Injured Man Regains Some Mobility After Spine Treatment

As one of the oldest personal injury firms in Miami, Stewart Tilghman Fox Bianchi & Cain, P.A. is familiar with the financial and emotional toll of spinal cord injuries. We understand that losing mobility is much like losing a limb—it leaves people both devastated and sometimes unable to care for themselves. With over 17,000 spinal cord injuries a year, the collective suffering from spinal injuries is virtually immeasurable.

For that reason, our Florida personal injury lawyers like to highlight medical advancements when it comes to spinal injury treatment. While there is no cure for spinal cord injury (yet), technology has allowed doctors to make incredible progress in recent years—the cure may not be as far away as we think.

Read below to learn about a major advancement from only a few months ago.

From Total Immobility to Fine Motor Control

In March 2016, Kristopher Boesen was in a car accident that left him paralyzed from the neck down. The damage to his spine was severe enough to make it difficult for him to breathe without a ventilator. The doctors told him that he would likely have no mobility in any of his limbs.

Now, after a spinal cord injury it’s a traditional procedure to operate on the back to stabilize the spine. The procedure does nothing for sensation or nerve damage, but it keeps the patient stable. Kristopher elected to forego this procedure in favor of an experimental clinical trial in California.

He and his doctors worked to make him eligible—he needed to be able to breathe independently—and within a few weeks he was enrolled.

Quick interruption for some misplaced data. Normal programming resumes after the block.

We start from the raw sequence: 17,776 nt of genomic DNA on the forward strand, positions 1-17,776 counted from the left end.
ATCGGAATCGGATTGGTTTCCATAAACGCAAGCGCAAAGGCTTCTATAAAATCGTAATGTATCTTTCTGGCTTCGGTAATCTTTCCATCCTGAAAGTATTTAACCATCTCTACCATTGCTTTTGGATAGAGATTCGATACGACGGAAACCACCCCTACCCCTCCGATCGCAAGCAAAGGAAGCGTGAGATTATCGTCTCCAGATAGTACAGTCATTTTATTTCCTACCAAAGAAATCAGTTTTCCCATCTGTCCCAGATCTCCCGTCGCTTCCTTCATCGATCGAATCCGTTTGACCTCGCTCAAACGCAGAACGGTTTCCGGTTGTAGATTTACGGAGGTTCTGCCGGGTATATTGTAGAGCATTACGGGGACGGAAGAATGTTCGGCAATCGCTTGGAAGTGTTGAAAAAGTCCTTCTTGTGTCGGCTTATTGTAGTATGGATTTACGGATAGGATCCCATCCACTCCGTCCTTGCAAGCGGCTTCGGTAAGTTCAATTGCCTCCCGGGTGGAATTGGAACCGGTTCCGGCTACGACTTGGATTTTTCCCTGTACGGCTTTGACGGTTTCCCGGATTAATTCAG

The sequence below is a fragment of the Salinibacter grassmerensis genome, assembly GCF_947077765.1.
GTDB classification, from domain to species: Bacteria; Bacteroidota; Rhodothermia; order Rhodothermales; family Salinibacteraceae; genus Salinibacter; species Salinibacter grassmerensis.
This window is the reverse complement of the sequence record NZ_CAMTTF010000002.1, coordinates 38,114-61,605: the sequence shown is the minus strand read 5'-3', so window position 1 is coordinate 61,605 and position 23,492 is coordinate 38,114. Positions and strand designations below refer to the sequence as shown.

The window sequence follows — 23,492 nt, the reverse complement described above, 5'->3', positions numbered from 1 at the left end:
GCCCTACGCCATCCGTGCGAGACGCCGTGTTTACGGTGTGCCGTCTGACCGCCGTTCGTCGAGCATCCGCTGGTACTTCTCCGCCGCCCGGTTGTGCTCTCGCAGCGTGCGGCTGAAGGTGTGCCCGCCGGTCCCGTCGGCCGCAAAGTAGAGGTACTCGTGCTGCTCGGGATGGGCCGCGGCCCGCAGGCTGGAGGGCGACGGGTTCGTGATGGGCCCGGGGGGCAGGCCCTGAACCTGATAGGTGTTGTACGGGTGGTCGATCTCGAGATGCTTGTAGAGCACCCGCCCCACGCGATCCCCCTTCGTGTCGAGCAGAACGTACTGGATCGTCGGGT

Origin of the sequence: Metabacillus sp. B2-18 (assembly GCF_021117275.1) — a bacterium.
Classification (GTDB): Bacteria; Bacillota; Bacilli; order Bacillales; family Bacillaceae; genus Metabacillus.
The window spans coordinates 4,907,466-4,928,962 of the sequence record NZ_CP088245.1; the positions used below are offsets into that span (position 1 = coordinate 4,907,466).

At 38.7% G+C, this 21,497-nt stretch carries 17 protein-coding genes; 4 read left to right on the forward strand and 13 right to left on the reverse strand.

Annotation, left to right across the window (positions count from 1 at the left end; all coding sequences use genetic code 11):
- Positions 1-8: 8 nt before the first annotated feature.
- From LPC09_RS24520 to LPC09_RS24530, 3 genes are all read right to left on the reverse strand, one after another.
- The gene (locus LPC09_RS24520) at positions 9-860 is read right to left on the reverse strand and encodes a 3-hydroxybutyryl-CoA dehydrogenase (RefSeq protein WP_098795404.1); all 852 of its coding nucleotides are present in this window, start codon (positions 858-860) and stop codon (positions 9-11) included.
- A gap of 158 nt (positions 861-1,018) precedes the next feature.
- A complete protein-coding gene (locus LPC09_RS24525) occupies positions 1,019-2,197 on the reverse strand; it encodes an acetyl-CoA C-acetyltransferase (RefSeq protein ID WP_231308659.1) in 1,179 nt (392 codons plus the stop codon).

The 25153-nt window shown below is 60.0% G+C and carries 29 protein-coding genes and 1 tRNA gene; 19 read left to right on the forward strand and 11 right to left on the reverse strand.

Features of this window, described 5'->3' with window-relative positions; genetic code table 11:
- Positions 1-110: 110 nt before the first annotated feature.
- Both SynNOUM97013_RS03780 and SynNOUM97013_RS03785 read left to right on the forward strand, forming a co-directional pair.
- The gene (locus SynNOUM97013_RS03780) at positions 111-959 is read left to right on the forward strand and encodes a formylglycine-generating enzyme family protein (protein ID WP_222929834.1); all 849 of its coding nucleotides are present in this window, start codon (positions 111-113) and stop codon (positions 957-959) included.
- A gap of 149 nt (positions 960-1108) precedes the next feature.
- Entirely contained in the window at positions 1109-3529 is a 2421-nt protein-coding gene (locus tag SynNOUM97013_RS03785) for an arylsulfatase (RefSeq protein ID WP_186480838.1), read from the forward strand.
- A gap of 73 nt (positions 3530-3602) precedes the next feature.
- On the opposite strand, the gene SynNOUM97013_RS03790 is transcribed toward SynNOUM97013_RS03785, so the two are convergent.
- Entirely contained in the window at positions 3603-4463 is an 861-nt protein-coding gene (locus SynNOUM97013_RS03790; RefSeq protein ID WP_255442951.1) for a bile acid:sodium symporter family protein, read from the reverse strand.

The treatment involved injecting spinal stem cells into the injury site, spurring the growth of myelin coating, stimulating nerve cell growth, and the creation of blood vessels for faster healing. Within 2 weeks, Kris had regained the ability to move his arms and hands slightly. Within 3 months, Kris was able to write his name and complete basic tasks without aid.

While the clinical trial is in its early stages, the results are promising.

Similar Clinical Trial in New York

Another group at Mount Sinai Hospital in New York has also been using stem cells for spinal cord treatment. The results there have been equally promising—one quadriplegic has regained sensation in his legs and hips after undergoing stem cell treatment.

Regenerative medicine is the new frontier for conditions that were once permanent and hopeless. As doctors continue to investigate the cure for spinal cord injury, our firm will continue fighting for our clients—ensuring that they get the best possible medical care with the verdicts and settlements we obtain on their behalf.

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